Overall, I am happy enough with the way I am presented. The author is naturally obsessed with my beauty (his dreams about me must be spectacular!) but other aspects are also shown. We see my use of sex for pleasure and to control men, but also my skill in political manoeuvring and shatranj (chess) and my two-sword fighting technique. My herb garden, source of my poisons, love potions and many other means to power, appears as well. So much more could have been said… .


S.C. Flynn was born in a small town in South West Western Australia. He has lived in Europe for a long time; first the United Kingdom, then Italy and currently Ireland, the home of his ancestors. He still speaks English with an Australian accent, and fluent Italian.

He reads everything, revises his writing obsessively and plays jazz. His wife Claudia shares his passions and always encourages him.

S.C. Flynn has written for as long as he can remember and has worked seriously towards becoming a writer for many years.

THE HIDDEN FACE is his second novel and the first book in the Fifth Unmasking series.

S.C. Flynn blogs at He is on Twitter @scyflynn and on Facebook.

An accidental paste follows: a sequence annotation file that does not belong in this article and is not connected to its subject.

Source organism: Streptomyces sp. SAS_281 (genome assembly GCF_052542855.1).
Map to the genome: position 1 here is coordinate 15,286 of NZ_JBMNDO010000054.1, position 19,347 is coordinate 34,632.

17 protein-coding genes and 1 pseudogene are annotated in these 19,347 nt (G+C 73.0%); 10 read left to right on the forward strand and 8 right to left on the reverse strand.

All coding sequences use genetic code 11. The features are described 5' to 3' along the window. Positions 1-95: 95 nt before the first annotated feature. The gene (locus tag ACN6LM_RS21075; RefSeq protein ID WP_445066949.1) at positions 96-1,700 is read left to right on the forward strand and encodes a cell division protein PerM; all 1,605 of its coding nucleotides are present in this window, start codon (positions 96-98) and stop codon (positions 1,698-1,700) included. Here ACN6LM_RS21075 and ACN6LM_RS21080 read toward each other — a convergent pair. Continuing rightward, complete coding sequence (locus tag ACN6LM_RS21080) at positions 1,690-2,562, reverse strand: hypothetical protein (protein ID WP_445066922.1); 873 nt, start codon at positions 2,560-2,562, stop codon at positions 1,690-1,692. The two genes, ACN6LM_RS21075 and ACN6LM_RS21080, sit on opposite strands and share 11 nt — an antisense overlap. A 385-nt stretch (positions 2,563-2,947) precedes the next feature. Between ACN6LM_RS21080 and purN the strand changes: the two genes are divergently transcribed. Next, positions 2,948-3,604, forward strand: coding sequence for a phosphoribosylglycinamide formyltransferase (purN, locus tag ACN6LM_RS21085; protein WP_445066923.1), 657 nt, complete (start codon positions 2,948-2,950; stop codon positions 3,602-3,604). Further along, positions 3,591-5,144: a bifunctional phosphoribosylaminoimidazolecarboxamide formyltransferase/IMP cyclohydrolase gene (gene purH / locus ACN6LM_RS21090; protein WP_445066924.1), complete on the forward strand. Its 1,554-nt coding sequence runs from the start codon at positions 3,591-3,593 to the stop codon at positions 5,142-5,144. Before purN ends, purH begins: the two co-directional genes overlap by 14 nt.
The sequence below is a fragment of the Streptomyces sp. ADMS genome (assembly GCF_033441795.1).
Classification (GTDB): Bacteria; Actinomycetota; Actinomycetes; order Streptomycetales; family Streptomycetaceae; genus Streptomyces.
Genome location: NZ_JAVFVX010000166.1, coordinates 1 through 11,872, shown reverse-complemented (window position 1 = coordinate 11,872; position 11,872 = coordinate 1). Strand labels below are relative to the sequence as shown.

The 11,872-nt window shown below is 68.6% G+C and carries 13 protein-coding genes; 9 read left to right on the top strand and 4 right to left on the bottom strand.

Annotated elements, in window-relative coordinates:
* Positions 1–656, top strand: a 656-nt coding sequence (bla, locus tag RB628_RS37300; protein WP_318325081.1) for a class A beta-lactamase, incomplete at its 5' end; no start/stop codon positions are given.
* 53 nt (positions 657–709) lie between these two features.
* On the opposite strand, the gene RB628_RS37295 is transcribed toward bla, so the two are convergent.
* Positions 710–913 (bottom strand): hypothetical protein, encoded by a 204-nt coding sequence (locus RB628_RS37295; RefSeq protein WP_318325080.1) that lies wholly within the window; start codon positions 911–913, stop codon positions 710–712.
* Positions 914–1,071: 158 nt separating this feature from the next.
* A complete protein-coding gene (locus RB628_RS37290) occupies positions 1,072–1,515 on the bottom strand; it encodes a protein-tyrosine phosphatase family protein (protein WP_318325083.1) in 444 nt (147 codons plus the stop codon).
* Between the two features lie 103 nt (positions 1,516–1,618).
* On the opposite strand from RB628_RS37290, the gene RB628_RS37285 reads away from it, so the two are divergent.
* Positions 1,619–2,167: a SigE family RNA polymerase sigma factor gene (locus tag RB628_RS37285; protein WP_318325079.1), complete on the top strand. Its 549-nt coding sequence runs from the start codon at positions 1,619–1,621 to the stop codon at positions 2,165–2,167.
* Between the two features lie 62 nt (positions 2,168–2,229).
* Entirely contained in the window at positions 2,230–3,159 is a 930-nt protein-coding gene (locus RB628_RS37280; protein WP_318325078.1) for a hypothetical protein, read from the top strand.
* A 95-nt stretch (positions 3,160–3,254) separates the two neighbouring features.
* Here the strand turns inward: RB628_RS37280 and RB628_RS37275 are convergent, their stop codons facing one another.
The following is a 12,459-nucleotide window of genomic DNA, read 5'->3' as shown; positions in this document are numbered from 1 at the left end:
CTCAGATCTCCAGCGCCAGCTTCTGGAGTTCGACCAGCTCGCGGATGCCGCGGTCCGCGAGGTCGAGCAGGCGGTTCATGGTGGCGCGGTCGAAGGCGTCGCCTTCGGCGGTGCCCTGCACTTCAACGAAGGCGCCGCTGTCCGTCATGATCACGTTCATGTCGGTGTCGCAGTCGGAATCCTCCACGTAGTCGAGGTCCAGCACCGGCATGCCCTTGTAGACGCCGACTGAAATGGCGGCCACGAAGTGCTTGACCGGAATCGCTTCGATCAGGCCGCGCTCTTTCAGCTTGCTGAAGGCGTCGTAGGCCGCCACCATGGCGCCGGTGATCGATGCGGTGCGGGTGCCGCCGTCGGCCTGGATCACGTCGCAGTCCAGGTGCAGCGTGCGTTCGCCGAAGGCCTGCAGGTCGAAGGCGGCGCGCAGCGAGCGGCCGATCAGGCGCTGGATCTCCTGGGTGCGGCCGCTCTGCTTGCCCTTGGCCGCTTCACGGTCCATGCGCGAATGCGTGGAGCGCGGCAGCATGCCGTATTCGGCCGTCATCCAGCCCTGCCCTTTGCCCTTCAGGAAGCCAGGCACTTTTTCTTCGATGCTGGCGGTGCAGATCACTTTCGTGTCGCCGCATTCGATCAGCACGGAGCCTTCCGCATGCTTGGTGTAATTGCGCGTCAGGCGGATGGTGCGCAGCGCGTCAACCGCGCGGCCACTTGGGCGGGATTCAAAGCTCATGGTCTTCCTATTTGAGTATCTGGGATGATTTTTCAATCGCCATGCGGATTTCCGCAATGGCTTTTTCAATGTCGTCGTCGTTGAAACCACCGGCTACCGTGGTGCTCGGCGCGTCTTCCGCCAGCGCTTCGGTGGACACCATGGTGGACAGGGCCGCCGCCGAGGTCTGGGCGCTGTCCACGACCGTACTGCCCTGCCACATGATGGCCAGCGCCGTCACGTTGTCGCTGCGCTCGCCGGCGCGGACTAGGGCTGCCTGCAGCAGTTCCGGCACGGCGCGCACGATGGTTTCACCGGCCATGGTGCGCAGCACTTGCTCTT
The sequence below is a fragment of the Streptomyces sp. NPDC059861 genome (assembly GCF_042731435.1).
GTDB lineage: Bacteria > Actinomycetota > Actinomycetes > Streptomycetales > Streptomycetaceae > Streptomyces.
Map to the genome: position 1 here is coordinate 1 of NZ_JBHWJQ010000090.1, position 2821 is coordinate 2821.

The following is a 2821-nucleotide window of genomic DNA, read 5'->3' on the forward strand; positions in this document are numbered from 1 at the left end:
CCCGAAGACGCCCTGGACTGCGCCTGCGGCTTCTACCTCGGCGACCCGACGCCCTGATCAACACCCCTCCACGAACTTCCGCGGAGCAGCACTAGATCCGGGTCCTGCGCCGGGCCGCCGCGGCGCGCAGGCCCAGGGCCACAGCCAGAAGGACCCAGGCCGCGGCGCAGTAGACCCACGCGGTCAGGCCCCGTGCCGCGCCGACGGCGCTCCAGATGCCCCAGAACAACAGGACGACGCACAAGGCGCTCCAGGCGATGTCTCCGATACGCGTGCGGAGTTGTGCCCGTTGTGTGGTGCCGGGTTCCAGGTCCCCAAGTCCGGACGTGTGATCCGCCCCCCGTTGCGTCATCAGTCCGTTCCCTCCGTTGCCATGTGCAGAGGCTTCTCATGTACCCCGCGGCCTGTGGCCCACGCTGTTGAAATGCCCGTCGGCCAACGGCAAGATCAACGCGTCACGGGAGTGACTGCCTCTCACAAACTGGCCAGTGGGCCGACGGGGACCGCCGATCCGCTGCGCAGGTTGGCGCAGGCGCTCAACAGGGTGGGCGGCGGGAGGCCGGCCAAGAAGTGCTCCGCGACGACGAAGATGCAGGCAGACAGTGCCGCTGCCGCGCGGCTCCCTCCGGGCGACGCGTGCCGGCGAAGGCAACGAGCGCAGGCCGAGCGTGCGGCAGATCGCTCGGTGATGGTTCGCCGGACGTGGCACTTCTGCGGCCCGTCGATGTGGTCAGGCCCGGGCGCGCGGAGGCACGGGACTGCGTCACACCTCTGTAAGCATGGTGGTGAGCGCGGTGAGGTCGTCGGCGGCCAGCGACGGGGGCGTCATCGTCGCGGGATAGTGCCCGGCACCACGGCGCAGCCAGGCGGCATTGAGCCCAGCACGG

#RRSciFiMonth Audiobook Review Bites


It’s been a while since I’ve written a review. Had some major life changes including a promotion, taking on some freelance work, and a move, so excuse my absence. I’m still settling into all my new roles and I haven’t been able to read as much as I’ve wanted during this time. However, I’m getting back into the groove, especially since I can basically listen to audiobooks as much as I want at my new job without much interruption. I’m still having a harder time sitting down to read an actual dead tree book or an eBook, though. I’ll probably be writing more review bites for the foreseeable future until everything smooths out.

Mass Effect: Nexus Uprising by Jason M. Hough
Genre: Gaming, Science Fiction
Series: Mass Effect: Andromeda #1
Publisher: Titan Books (March 21, 2017)
Tiara’s Rating: 3 of 5 stars

The game Mass Effect: Andromeda was a disappointing play for many—including me. That’s hard for me to say since I love the Mass Effect series and have spent hundreds of hours playing the original trilogy. Despite that, this game did have so much potential with the various angles they introduced into the story, but the execution left much to be desired. In Mass Effect: Andromeda, players wake from a 600 year sleep that saw them travel from the Milky Way to the Andromeda galaxy. The purpose of this mission is to find new homes for the Milky Way species to circumvent the unavoidable resource crisis that would eventually hit the Milky Way and to have enough time to create advanced technology to help facilitate trade between the two galaxies.